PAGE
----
I'll admit that I didn't love the first few chapters of this, though. There's no question that Shriver is a gifted writer, but she obviously has a well-thumbed thesaurus and the prose is peppered with SAT words, which I wasn't sure suited the epistolary format. That's some damn flowery language for some letters to an ex-husband, and it didn't read as natural to me. However, as I became more engrossed in the story the writing style grew on me, and it all made sense by the end.
All in all, this definitely made an impact, hence the 5-star rating. An awful, horrible story, but very topical (though perhaps not as much as it was ten years ago), and one I'm sure will stick with me. Definitely recommended....more
Meh. The best thing I can say about this one is that it was an easy read. I thought the "everyday apocalypse" aspect was refreshing - I'm sure not eveMeh. The best thing I can say about this one is that it was an easy read. I thought the "everyday apocalypse" aspect was refreshing - I'm sure not every day after a cataclysmic event contains an epic battle between starving survivors in a bleak wasteland, a trope that occasionally makes me tire of post-apocalyptic novels. But as it turns out, without scenes like that a slow apocalypse is pretty damn boring.
Boring is pretty bad, but that's not my only complaint here. I've heard criticisms that the narrative voice didn't feel real, but I actually thought the writing style was pretty authentic as far as (intelligent, reading, writing) teenage girls' journals go. My journal around that age read very similarly. Of course, whiny teenagers with petty problems (before the event especially) and embarrassing obsessions (that male figure skater? really?) are not always my favorite things to read. There's a reason I shredded my own journals when I found them a few years ago. Shit like that is mortifying.
There's also a weird, possibly slightly sexist bent in the novel. There's this assumption by the family (and Miranda herself), that Miranda won't make it, and she's the one who should be sacrificed, and thus should eat less food, etc. than the rest of them. Why was she considered the useless one? I can't remember how many years younger than Miranda her brother Jonny was supposed to be, but in some cases he was even treated older! A few times Miranda mentioned having to be inside while the two boys were chopping wood - um, why couldn't she chop wood too? Instead, she gets laundry, cooking, and washing dishes, which she even refers to once as "women's work". I swear, at some points I felt like I might be reading a novel set in the 1800's. Maybe the author did this on purpose so then later when she becomes the hero it's more of a character change, but it seriously irritated me.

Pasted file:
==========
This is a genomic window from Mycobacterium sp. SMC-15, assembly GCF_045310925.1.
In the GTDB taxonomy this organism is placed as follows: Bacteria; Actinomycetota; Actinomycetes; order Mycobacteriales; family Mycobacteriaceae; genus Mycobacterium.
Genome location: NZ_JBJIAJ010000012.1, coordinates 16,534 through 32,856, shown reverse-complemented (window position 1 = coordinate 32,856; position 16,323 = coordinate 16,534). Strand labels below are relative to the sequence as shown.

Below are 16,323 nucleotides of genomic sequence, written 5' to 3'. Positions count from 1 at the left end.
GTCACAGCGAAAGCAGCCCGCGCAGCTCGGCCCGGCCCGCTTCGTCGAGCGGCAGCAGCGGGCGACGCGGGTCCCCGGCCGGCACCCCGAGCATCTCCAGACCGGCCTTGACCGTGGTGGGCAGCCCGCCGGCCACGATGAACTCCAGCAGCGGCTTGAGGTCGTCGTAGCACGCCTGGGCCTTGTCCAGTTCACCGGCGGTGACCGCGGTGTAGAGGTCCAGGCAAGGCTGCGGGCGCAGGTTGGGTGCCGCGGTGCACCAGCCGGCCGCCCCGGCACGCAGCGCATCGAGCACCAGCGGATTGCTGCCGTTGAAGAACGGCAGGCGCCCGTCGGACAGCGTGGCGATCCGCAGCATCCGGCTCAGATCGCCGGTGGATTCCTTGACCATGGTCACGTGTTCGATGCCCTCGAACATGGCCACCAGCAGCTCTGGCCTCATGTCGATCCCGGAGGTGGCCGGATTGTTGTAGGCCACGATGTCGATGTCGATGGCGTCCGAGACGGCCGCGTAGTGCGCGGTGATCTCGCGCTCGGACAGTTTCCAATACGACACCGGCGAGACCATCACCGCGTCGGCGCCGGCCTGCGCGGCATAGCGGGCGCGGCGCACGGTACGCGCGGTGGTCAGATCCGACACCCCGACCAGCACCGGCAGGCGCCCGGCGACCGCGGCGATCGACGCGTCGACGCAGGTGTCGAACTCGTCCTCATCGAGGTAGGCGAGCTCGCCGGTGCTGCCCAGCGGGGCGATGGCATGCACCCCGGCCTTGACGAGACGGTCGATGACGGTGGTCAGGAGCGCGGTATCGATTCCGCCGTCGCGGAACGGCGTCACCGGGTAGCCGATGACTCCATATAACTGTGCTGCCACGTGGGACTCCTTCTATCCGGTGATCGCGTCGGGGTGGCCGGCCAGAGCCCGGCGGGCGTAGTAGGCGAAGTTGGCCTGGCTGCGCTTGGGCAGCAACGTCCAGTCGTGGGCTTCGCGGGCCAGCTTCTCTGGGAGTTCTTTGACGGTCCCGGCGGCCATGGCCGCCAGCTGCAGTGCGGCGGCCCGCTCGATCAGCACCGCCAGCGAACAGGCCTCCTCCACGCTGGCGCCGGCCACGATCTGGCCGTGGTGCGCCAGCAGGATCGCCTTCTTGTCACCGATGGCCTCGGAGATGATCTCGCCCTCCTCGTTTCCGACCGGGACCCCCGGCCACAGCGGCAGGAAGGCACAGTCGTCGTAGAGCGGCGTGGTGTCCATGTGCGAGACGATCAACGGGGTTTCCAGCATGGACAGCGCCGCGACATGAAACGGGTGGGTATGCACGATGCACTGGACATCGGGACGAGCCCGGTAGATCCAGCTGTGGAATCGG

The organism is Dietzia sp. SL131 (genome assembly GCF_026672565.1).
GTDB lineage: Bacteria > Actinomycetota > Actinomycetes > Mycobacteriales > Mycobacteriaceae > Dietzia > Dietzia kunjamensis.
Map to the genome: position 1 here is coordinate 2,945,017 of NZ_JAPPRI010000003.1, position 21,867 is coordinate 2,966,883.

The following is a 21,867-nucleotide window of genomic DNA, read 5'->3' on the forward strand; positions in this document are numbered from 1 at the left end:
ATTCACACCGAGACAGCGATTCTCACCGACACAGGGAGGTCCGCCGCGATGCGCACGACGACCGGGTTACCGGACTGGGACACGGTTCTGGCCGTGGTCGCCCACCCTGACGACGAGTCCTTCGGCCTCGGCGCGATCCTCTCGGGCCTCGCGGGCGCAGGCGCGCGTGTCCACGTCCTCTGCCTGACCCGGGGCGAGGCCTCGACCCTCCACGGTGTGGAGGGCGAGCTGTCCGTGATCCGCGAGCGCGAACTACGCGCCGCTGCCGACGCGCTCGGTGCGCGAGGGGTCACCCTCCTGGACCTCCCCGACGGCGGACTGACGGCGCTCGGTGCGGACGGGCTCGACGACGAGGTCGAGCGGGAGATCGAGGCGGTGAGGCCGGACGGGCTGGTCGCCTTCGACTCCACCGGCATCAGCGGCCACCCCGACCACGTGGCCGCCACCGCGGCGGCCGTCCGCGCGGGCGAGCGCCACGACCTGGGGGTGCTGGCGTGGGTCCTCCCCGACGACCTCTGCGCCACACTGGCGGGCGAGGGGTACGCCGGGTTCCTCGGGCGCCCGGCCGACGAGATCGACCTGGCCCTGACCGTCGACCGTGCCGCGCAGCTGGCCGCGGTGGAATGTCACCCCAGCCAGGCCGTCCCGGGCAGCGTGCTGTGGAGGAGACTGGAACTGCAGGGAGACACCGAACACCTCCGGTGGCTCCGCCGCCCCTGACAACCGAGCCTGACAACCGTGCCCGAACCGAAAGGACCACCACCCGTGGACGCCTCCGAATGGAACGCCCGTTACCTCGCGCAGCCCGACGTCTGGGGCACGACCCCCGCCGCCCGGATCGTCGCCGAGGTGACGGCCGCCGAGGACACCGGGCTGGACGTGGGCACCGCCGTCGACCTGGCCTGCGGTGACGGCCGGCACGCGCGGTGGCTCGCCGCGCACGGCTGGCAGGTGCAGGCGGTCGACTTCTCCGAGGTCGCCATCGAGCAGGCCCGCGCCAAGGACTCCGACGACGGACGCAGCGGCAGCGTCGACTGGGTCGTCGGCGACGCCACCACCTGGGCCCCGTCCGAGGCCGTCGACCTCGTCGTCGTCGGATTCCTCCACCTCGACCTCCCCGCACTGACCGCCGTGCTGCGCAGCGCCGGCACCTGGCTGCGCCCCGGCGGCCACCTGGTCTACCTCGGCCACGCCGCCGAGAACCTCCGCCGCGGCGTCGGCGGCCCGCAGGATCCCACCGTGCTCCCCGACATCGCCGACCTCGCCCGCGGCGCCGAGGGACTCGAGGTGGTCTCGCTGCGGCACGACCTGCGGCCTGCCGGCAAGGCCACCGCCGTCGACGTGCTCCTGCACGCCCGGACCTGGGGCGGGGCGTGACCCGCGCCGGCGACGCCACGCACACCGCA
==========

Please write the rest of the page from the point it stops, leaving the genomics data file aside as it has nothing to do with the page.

What really turned me off, though, is the obvious lack of science in this book. Normally I can suspend my disbelief pretty far, but for a novel that's presumably set in our world and reality-based, some things just didn't ring true as I was reading. Then, in a group discussion here on GR, one of the author's blog posts came up. In it she basically brags about not doing research and "just guessing" at what might happen. Seriously, in this day and age, you can't spend half an hour googling some scientific facts to improve your writing and make your speculation more believable? That's fine if it's what you want to do, but I can't reward lazy writing with a good review.
I realize my review is overwhelmingly negative and maybe I should be giving it one star, but I try to reserve that for books I really hated. This one does have a lot of issues, but the plot was decent and I never felt tempted to abandon it, so two stars it is....more
Eh, parts of this were good, other parts were boring. I could practically hear Jonathan Safran Foer patting himself on the back every couple of pagesEh, parts of this were good, other parts were boring. I could practically hear Jonathan Safran Foer patting himself on the back every couple of pages for being such a special snowflake. Extremely Loud and Incredibly Close was better....more